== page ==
Gr 2-5Inspired by an actual 1830s lithograph, this beautifully crafted picture book briefly relates the story of Henry "Box" Brown's daring escape from slavery. Torn from his mother as a child, and then forcibly separated from his wife and children as an adult, a heartsick and desperate Brown conspired with abolitionists and successfully traveled north to Philadelphia in a packing crate. His journey took just over one full day, (hiring which he was often sideways or upside down in a wooden crate large enough to hold him, but small enough not to betray its contents. The story ends with a reimagining of the lithograph that inspired it, in which Henry Brown emerges from his unhappy confinement — in every sense of the word — and smiles upon his arrival in a comfortable Pennsylvania parlor. Particularly considering the broad scope of Levine's otherwise well-written story, some of the ancillary "facts" related in her text are unnecessarily dubious; reports vary, for instance, as to whether the man who sealed Henry into the crate was a doctor or a cobbler. And, while the text places Henry's arrival on March 30, other sources claim March 24 or 25. Nelson's illustrations, always powerful and nuanced, depict the evolution of a self-possessed child into a determined and fearless young man. While some of the specifies are unfortunately questionable, this book solidly conveys the generalities of Henry Brown's story.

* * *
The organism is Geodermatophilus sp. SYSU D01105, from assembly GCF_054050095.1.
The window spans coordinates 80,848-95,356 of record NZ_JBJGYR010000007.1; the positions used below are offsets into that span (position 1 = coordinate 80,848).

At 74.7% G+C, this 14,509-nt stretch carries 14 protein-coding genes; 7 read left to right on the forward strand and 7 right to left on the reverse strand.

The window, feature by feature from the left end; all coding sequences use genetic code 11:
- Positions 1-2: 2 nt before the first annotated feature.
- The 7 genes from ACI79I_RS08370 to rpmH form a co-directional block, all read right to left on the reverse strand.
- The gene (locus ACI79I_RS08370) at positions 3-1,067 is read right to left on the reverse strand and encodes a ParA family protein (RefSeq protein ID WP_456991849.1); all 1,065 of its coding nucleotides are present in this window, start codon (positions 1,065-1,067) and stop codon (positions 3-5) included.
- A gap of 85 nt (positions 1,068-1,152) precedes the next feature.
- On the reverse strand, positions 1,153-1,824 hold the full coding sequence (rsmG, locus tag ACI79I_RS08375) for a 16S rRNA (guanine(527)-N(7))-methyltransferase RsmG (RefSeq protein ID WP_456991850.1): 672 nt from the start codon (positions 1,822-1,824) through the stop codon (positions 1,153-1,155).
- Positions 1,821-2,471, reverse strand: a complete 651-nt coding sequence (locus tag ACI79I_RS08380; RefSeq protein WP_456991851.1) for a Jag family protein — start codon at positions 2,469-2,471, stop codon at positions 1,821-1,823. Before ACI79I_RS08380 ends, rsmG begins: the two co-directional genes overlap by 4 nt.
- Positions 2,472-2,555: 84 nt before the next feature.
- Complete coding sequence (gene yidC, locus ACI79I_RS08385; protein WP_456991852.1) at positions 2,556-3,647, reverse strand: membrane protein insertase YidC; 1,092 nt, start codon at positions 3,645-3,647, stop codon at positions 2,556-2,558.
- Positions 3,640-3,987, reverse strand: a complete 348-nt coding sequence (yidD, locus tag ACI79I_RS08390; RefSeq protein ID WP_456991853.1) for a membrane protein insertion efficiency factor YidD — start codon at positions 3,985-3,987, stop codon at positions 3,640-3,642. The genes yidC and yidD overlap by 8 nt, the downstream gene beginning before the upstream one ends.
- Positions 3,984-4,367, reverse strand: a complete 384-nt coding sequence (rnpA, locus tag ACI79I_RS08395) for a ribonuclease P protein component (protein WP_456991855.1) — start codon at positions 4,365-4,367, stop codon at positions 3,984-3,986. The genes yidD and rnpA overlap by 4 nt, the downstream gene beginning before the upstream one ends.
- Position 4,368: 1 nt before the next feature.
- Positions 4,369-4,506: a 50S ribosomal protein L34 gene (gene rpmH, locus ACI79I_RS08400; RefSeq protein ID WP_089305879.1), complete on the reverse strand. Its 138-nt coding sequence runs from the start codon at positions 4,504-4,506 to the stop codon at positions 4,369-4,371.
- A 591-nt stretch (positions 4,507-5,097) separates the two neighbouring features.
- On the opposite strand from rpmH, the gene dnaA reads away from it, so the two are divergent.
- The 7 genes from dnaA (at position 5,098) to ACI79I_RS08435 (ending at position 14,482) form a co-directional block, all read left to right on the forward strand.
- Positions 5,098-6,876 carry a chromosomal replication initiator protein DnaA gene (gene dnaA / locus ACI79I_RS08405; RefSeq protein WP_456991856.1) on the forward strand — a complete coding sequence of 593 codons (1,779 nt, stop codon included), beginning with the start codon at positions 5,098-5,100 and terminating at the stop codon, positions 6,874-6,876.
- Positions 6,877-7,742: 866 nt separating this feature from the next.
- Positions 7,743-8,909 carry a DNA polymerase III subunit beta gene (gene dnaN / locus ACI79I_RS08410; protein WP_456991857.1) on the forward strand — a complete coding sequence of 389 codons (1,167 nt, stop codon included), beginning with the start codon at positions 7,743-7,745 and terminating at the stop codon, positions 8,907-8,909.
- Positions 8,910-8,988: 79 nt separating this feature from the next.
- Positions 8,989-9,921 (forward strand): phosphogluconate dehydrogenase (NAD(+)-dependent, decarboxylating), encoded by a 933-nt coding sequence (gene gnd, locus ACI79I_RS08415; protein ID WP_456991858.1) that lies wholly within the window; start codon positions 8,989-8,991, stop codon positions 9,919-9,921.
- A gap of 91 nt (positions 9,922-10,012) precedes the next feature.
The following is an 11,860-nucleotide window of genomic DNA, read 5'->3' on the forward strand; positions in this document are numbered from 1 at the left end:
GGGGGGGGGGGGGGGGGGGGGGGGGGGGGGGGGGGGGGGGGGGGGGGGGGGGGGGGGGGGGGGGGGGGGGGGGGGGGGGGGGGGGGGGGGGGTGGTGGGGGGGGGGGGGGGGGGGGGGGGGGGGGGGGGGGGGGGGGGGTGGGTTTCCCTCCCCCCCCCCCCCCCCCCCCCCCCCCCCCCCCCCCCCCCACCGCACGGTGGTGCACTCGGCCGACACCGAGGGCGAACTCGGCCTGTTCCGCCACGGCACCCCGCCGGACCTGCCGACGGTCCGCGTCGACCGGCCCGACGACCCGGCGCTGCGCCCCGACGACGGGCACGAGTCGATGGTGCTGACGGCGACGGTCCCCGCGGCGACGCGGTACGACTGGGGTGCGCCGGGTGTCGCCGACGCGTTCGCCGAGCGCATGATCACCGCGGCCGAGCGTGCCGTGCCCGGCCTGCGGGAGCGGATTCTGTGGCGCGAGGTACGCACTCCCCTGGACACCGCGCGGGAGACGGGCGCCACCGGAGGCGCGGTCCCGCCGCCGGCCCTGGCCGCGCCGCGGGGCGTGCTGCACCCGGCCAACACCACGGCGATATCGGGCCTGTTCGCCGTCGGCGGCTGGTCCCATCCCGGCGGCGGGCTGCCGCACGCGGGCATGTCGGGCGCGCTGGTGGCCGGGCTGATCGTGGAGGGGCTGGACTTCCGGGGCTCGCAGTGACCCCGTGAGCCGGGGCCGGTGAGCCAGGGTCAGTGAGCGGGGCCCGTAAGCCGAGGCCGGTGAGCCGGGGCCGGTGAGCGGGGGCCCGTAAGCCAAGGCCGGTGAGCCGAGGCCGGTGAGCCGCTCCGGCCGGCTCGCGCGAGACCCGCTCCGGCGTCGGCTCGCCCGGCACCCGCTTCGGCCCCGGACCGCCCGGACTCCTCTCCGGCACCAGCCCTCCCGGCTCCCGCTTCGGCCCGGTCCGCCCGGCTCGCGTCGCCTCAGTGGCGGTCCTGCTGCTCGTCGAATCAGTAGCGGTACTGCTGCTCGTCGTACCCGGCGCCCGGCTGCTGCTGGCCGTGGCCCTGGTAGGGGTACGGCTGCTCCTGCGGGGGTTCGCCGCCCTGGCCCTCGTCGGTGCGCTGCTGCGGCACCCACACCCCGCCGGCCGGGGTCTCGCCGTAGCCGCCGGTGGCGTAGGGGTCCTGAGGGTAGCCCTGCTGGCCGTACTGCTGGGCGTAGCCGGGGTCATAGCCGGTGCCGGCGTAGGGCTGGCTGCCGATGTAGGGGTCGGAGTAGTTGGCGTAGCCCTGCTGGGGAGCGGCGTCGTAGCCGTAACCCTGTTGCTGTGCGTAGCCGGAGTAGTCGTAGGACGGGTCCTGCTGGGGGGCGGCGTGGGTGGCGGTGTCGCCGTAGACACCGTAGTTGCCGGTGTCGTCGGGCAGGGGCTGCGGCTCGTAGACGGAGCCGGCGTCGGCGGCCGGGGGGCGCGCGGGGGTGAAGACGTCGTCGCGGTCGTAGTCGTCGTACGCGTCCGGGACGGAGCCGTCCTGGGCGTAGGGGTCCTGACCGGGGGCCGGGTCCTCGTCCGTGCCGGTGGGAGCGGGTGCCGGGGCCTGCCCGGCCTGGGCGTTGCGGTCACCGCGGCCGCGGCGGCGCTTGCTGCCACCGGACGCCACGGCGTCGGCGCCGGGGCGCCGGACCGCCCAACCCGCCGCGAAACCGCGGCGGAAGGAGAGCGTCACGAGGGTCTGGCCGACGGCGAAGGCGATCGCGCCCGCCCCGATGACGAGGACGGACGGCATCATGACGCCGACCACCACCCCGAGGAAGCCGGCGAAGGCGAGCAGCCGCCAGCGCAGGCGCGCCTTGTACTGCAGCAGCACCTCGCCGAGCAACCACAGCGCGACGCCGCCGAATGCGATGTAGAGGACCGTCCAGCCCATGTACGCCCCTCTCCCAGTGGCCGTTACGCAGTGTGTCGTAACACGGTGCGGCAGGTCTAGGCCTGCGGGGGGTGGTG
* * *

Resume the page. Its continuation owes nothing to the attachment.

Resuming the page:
Threadgill, C. (2007). Henry's freedom box: A true story. School Library Journal, 53(3), 176. 

Use in Library: -Pair this book with a theme unit of the slave time period which could lead into further research about other famous slaves and their successes after they gained freedom.  This could also be used as a read aloud to introduce a history lesson or read aloud during African-American history month.

Thursday, March 15, 2012

Module 9: The Top Secret Files of Mother Goose!

Citation: Gosling, G. (2004). The top secret files of Mother Goose. Milwaukee, WI: Gareth Stevens Publishing.

Summary: The Queen of Hearts has a problem and Detective Mother Goose is who she calls to help her.  Her strawberry tarts are missing and with some clues Detective Mother Goose begins her investigation to discover who the culprit is.  She questions various suspects: Mary Contrary, Little Miss Muffet, Bo Diddle and many more until she finally figures out who’s initialed HM hankie got left at the scene of the crime.